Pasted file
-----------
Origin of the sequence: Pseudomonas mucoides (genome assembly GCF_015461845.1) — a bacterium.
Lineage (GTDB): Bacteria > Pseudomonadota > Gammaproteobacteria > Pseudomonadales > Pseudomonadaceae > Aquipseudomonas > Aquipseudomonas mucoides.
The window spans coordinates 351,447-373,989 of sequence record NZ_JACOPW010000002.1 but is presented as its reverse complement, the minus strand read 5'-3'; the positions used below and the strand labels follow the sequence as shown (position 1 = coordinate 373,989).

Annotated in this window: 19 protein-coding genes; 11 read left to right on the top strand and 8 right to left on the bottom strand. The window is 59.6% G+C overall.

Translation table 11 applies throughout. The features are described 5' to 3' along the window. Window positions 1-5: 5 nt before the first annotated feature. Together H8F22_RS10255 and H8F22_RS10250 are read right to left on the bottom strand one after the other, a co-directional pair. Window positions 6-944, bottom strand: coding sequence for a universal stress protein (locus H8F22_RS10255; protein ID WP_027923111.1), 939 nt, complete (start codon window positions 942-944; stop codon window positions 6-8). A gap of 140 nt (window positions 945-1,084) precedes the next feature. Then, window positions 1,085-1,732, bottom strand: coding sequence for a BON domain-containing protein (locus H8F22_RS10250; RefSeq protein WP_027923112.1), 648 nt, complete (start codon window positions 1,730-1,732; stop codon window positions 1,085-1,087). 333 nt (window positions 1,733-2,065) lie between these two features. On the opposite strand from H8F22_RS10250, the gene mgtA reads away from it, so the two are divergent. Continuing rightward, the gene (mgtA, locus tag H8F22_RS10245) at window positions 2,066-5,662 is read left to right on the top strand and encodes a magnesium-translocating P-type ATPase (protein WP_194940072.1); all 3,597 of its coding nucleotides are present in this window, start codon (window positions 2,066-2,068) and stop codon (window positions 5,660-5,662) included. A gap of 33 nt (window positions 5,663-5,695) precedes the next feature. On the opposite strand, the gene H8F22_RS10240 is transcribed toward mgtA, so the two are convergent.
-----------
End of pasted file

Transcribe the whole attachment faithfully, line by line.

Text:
Origin of the sequence: Pseudomonas mucoides (genome assembly GCF_015461845.1) — a bacterium.
Lineage (GTDB): Bacteria > Pseudomonadota > Gammaproteobacteria > Pseudomonadales > Pseudomonadaceae > Aquipseudomonas > Aquipseudomonas mucoides.
The window spans coordinates 351,447-373,989 of sequence record NZ_JACOPW010000002.1 but is presented as its reverse complement, the minus strand read 5'-3'; the positions used below and the strand labels follow the sequence as shown (position 1 = coordinate 373,989).

Annotated in this window: 19 protein-coding genes; 11 read left to right on the top strand and 8 right to left on the bottom strand. The window is 59.6% G+C overall.

Translation table 11 applies throughout. The features are described 5' to 3' along the window. Window positions 1-5: 5 nt before the first annotated feature. Together H8F22_RS10255 and H8F22_RS10250 are read right to left on the bottom strand one after the other, a co-directional pair. Window positions 6-944, bottom strand: coding sequence for a universal stress protein (locus H8F22_RS10255; protein ID WP_027923111.1), 939 nt, complete (start codon window positions 942-944; stop codon window positions 6-8). A gap of 140 nt (window positions 945-1,084) precedes the next feature. Then, window positions 1,085-1,732, bottom strand: coding sequence for a BON domain-containing protein (locus H8F22_RS10250; RefSeq protein WP_027923112.1), 648 nt, complete (start codon window positions 1,730-1,732; stop codon window positions 1,085-1,087). 333 nt (window positions 1,733-2,065) lie between these two features. On the opposite strand from H8F22_RS10250, the gene mgtA reads away from it, so the two are divergent. Continuing rightward, the gene (mgtA, locus tag H8F22_RS10245) at window positions 2,066-5,662 is read left to right on the top strand and encodes a magnesium-translocating P-type ATPase (protein WP_194940072.1); all 3,597 of its coding nucleotides are present in this window, start codon (window positions 2,066-2,068) and stop codon (window positions 5,660-5,662) included. A gap of 33 nt (window positions 5,663-5,695) precedes the next feature. On the opposite strand, the gene H8F22_RS10240 is transcribed toward mgtA, so the two are convergent.